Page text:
TLEM: A new detailed lower extremity model (Sebastian Dendorfer, PhD, 20. August, 2008)
Presentation (2Mb), Playback (8Mb), Model (11Mb), Get WebEx Player, YouTube
The new Twente Lower Extremity Model (TLEM) is based on a recently published morphological dataset on muscle and joint parameters by Martijn Klein-Horsman from the University of Twente, The Netherlands [1]. The AnyBody implementation of the model was initiated by Karin Gorter, a Master Student, also from the University of Twente, during a three month stay at Aalborg University and is now being finished by AnyBody Technology. TLEM consists of 159 muscles and 6 joint degrees of freedom. It has been validated against "state of the art" literature with respect to its biomechanical performance and first applications in gait and cycling deliver very convincing results. The model is currently being used in a project with the European Space Agency (ESA), which aims at analyzing the relationship between mechanical boundary conditions and bone loss during space flights. TLEM itself will be public and we are looking forward to include the new lower extremity model in the next update of the Repository. [1] Horsman, M. D. K.; Koopman, H. F. J. M.; van der Helm, F. C. T.; Prose, L. P. & Veeger, H. E. J. (2007), "Morphological muscle and joint parameters for musculoskeletal modelling of the lower extremity.", Clin Biomech (Bristol, Avon) 22(2), 239--247.

The AnyBody Repository, version 7 (Soeren Toerholm, PhD, 25. June, 2008)
Presentation (6Mb), Playback (11Mb), Get WebEx Player
This webcast gives an overview of the AnyScript Model Repository version 7. It explains the structure of the models, the available body parts, and the different sample applications. In terms of new body parts the repository contains a new neck model.

Simulating the dynamic muscle force in an index finger during tapping (Dr. John Wu, 22. May, 2008)
Presentation (3.9Mb), Playback (29Mb), Get WebEx Player, YouTube
Since musculoskeletal disorders of the upper extremities are believed to be associated with repetitive excessive muscle force production in the hands, understanding the time-dependent muscle forces during key tapping will help to explore the mechanisms of disease initiation and development. In the current study, we analyzed the dynamic muscle forces in an index finger during typing using a universal finger model developed on a platform of AnyBody. Seven muscles were included in the proposed model: flexor digitorum profundus (FP), flexor digitorum superficials (FS), extensor indicis (EI), extensor digitorum communis (EC), radial interosseous (RI), ulnar interosseous (UI), and lumbrical (LU). The time histories of impact force at the fingertip in the published studies are applied to drive the model. Our analysis indicates that the power generated by FP, EC, and EI muscles are predominant among all muscles, while the power generated in MCP joint is predominant among all three joints. The predicted time-histories of muscle forces agree well with the EMG measurements in the literature. Our results suggested that the muscle force is mainly induced by the impact force at the fingertip during tapping, rather than due to the mass moment inertia of the finger section.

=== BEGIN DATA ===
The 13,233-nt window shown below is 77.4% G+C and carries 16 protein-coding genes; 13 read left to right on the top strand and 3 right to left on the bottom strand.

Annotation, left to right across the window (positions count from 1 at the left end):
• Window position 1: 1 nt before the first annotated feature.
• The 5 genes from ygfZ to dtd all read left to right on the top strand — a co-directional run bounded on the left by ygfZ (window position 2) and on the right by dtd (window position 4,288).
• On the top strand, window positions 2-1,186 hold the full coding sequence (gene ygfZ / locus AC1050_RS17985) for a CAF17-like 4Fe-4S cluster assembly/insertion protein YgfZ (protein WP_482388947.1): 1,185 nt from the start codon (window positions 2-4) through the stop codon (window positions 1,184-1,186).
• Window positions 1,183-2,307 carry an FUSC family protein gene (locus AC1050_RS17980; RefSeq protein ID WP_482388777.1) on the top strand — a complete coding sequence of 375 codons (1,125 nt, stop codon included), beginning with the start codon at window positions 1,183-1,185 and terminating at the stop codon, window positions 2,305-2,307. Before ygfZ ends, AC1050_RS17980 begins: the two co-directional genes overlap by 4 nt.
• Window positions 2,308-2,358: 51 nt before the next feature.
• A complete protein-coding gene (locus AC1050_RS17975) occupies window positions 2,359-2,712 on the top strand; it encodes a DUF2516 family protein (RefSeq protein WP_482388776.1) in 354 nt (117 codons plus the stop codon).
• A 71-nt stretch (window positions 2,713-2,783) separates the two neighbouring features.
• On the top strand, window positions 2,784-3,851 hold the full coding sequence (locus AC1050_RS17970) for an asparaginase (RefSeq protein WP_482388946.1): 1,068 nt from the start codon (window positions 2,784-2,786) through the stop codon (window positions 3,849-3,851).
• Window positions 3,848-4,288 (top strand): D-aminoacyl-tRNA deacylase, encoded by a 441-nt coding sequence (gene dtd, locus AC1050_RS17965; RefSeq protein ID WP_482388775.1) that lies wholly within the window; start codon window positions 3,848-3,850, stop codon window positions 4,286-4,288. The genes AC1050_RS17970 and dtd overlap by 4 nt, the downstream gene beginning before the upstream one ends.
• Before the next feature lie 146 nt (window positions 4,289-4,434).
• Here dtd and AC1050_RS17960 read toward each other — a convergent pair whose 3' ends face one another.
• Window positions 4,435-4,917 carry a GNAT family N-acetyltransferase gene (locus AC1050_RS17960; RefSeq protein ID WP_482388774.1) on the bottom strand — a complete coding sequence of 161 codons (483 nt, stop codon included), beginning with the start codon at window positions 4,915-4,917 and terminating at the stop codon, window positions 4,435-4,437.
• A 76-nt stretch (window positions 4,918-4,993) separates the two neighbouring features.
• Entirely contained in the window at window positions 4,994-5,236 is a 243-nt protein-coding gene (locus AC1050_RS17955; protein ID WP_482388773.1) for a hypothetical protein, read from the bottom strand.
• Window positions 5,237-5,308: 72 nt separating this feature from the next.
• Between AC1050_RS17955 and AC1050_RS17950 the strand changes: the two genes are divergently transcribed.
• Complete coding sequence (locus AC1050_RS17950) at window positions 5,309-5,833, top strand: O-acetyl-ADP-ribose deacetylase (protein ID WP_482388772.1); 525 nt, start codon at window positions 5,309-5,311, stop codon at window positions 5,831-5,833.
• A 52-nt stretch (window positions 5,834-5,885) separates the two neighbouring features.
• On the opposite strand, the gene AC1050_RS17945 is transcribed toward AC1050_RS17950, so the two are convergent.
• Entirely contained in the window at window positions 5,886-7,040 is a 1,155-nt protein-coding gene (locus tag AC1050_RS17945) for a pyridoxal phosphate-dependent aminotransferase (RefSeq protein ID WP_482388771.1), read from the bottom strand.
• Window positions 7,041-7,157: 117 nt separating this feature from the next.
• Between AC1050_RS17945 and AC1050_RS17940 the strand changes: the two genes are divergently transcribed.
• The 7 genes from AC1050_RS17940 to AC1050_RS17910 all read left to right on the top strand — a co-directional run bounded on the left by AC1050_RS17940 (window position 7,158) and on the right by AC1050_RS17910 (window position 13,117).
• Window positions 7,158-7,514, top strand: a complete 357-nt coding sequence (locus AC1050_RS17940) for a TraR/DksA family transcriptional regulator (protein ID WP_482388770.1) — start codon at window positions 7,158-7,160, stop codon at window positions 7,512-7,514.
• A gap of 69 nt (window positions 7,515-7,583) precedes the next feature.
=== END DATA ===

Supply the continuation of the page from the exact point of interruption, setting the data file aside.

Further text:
Quantifying strain in the anterior cruciate ligament during voluntary and forced movements (Maja Rose, 29. April, 2008)
Presentation (1.7Mb), Playback (5Mb), Get WebEx Player
The anterior cruciate ligament is the most frequently injured knee ligament. Regardless of the great number of injuries, the trauma mechanisms are still unclear. A better understanding of the aetiology might increase the possibilities to prevent injuries and imrpove the rehabilitation strategies. This webcast presents a final year project from Institute of Mechanical Engineering of Aalborg University. The objective was to determine which trauma mechanisms have the potential to rupture the anterior cruciate ligament by quantifying the strain in the ligament during both voluntary and forced movements.

Cross-country skiing biomechanics using measurement driven full-body simulations (Joakim Holmberg, 19. February, 2008)
Presentation (2.6mb), Playback (12Mb), Get WebEx Player, YouTube
Studies of cross-country skiing biomechanics is traditionally based on measurements alone. Performing musculoskeletal simulations of cross-country skiing enhances the possibilities for studies of technique, equipment and injury prevention. The simulation model is based on the full-body model from the AnyBody model repository and measured boundary conditions (motion and pole forces). Results show consistency with literature and also reveal new information of load distribution between muscles. This application shows that it can be possible to use inverse dynamics and static optimization (i.e. the technology behind AnyBody) on rather fast and complex full-body motion. Furthermore, it shows one way of driving symmetrical movements that takes place mainly in the sagittal plane.